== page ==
Additionally, there are potential psychological benefits to be made from having a UBI. The World Development Report (2015) argues that individuals living in poverty have a preoccupation with daily hassles and this results in a depletion of cognitive resources. A natural consequence of lower cognitive bandwidth is bad decision-making in the face of poverty, begetting more poverty. An assured income could relieve mental space that was used to meet basic daily consumption needs.

Financial scenario vis-a-vis UBI:

Financial inclusion in India has progressed substantially since the PradhanMantri Jan DhanYojana (PMJDY). Despite tremendous improvements in banking coverage, there is still some way to go before financial access to all poor is achieved. On the payments side, improving financial inclusion is both a demand and supply side challenge. While on the demand side, there is a need for behavioral change on the part of account holders so that they use their accounts more often, on the supply side, banks need to find it profitable to provide access to banking services.

If UBI is provided to individuals, there will be an endogenous increase in the volume of transactions and revenue from government transfers along with a corresponding decrease in per unit fixed costs, thereby increasing the profitability of Banking Correspondents and expanding their coverage.

What will be the cost of UBI on economy?

The economy-wide cost of UBI will be 4.9 percent of GDP.

Will determining UBI be just a one-time exercise?

The process of determining a UBI amount is not a one-time exercise: as the UBI is a cash transfer, its ‘real’ value tends to be determined by inflation in the economy. Over time, the same amount of cash transfer may not buy the same amount of goods. It is, therefore, important to index it to prices such that the amount gets revised periodically.

What can be different approaches of gradually moving towards UBI?

Here, below are different approaches of gradually adopting a UBI.

Rather than provide a UBI in addition to current schemes, it may be useful to start off by offering UBI as a choice to beneficiaries of existing programs. However with this approach, disadvantages of UBI would continue and running both the schemes would be administratively cumbersome.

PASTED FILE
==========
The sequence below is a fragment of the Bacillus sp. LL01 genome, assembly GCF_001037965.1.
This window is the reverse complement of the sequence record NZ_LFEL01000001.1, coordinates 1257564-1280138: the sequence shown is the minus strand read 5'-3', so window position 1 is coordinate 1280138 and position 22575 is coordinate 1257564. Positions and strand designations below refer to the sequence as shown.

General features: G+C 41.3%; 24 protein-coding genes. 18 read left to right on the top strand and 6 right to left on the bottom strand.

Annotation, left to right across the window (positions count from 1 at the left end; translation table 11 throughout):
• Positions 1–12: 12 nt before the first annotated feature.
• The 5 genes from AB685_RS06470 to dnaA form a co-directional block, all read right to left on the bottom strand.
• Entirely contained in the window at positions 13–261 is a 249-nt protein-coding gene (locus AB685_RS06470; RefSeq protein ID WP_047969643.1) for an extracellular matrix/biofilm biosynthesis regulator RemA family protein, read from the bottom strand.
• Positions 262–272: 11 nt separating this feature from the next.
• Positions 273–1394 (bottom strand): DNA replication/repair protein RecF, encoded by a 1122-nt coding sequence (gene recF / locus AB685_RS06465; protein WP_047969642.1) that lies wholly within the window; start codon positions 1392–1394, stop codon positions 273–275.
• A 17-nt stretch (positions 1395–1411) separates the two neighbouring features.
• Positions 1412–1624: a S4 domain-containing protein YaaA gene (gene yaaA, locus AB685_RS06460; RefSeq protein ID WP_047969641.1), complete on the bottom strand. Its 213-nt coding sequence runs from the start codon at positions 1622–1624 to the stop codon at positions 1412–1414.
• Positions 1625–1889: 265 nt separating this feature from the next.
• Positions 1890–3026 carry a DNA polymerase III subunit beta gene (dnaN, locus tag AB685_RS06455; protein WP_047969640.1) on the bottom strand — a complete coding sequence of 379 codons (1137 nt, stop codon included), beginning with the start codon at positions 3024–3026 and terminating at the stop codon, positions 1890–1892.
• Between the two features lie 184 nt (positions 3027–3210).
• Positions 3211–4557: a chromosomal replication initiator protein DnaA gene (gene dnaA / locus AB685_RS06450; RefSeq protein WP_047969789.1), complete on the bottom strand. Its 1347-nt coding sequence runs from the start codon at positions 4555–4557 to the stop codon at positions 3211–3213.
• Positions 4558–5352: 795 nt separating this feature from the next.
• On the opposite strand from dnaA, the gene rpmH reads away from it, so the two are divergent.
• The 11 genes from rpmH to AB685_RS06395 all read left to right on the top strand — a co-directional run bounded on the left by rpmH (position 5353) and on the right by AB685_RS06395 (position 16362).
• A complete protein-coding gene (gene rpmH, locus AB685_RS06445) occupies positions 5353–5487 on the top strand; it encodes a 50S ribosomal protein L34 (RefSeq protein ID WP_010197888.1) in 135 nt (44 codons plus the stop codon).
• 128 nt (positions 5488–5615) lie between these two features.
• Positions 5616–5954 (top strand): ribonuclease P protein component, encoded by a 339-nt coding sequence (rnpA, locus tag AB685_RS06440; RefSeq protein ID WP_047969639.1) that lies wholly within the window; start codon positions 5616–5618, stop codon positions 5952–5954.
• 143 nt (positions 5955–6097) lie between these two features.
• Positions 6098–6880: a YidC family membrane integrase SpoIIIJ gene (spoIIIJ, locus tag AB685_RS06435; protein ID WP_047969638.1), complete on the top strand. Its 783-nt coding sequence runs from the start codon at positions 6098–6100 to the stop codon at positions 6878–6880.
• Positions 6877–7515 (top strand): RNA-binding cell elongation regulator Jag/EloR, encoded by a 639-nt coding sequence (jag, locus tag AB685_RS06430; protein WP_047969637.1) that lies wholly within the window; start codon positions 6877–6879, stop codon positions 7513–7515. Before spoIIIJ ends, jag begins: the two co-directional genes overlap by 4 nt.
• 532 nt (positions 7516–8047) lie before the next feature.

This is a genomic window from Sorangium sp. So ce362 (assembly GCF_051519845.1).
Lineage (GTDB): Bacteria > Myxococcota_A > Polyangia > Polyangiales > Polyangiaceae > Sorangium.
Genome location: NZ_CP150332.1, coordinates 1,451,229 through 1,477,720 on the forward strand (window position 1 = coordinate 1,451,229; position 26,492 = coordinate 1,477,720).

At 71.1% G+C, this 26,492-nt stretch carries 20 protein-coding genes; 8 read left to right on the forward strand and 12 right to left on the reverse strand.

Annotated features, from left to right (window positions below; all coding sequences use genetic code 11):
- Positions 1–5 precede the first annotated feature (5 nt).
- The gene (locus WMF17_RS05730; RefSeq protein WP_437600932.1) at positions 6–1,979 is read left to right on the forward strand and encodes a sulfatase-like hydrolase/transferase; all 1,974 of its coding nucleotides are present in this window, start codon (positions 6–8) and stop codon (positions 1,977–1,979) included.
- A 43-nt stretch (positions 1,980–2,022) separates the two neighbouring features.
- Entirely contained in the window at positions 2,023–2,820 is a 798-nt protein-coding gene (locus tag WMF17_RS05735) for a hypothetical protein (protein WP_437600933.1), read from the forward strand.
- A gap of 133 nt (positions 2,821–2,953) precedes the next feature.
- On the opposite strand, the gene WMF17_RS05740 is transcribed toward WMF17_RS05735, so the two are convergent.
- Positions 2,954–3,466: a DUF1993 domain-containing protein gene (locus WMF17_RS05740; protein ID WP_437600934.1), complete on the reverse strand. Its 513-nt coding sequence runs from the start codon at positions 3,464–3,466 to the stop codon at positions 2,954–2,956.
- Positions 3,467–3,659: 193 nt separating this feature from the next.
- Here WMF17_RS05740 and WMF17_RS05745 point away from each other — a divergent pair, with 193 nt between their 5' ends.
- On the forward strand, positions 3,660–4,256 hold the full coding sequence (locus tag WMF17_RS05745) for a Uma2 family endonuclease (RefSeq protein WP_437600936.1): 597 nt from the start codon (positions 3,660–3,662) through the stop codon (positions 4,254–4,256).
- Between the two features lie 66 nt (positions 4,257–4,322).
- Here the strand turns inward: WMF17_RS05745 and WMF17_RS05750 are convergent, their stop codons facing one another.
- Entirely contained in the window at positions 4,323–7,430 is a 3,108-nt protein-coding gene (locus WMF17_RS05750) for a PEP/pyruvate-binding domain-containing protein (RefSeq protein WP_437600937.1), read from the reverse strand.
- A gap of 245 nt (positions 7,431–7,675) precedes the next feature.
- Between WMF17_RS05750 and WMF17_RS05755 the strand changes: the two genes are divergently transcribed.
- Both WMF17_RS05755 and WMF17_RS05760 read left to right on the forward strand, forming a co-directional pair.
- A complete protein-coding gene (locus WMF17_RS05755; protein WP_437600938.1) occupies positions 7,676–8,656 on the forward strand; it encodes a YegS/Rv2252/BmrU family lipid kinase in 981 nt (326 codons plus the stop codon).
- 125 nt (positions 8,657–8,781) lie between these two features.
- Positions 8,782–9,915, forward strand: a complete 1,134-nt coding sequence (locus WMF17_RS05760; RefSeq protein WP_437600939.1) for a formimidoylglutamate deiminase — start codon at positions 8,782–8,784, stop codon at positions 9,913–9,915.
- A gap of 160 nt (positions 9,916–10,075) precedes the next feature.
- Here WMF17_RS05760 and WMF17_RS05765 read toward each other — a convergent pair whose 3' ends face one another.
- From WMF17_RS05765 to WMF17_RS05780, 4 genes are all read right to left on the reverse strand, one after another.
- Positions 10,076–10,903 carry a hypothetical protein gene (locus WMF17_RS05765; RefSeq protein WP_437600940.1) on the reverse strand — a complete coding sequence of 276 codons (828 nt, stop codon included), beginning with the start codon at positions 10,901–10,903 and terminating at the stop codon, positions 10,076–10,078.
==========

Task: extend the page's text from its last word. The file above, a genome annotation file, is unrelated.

Another approach is UBI for women.  Giving money to women also improves the bargaining power of women within households. The UBI could also factor in children in a household to provide a higher amount to women.

Another approach is to phase in a UBI for certain vulnerable groups – widows, pregnant mothers, the old and the infirm – first. However, a challenge may be that these groups of persons are less likely to have access to bank accounts and are further away from the JAM frontier.

A yet another approach may be to introduce UBI in urban areas first, as these areas are less likely to suffer from poor banking infrastructure and lack of individuals with bank accounts.

Conclusion

If, as appears to be the case, that thinkers on both the extreme left and right have all become its votaries, then UBI is a powerful idea whose time even if not ripe for implementation is ripe for serious discussion. The Mahatma as the embodiment of universal moral conscience would have seen the possibility of UBI in achieving the outcomes he so deeply cared about and fought for all his life. Recognizing the difficulty of exit, the Mahatma as astute political observer would have anxieties about UBI as being just another add-on government programme. But on balance he may have given the go-ahead to the UBI.

To check out MCQs based on Economic Survey 2017, use the following Links:

  1. MCQs based on Economic Survey 2017 (Part I)
  2. MCQs based on Economic Survey 2017 – (Part II)

To check out Multiple Choice Questions (MCQs) on Union Budget, click on the following links:

  1. MCQs BASED ON UNION BUDGET- CONCEPTUAL FRAMEWORK
  2. MCQs BASED ON UNION BUDGET 2017-18 – BUDGET TRENDS & INSIGHTS
  3. MCQs BASED ON UNION BUDGET 2017-18 – ABBREVIATIONS & JAGRONS
  4. MCQs BASED ON UNION BUDGET 2017-18 – BUDGETARY REFORMS, CHALLENGES & ROAD AHEAD
  5. MCQs BASED ON UNION BUDGET 2017-18 – BROAD THEMES

Do make sure to revise the Basics of Union Budget & Key Features of Union Budget 2017. If you have not already done, you can follow these links:

  1. Budget 2017 at a Glance
  2. Highlights of Union Budget 2017
  3. UNION BUDGET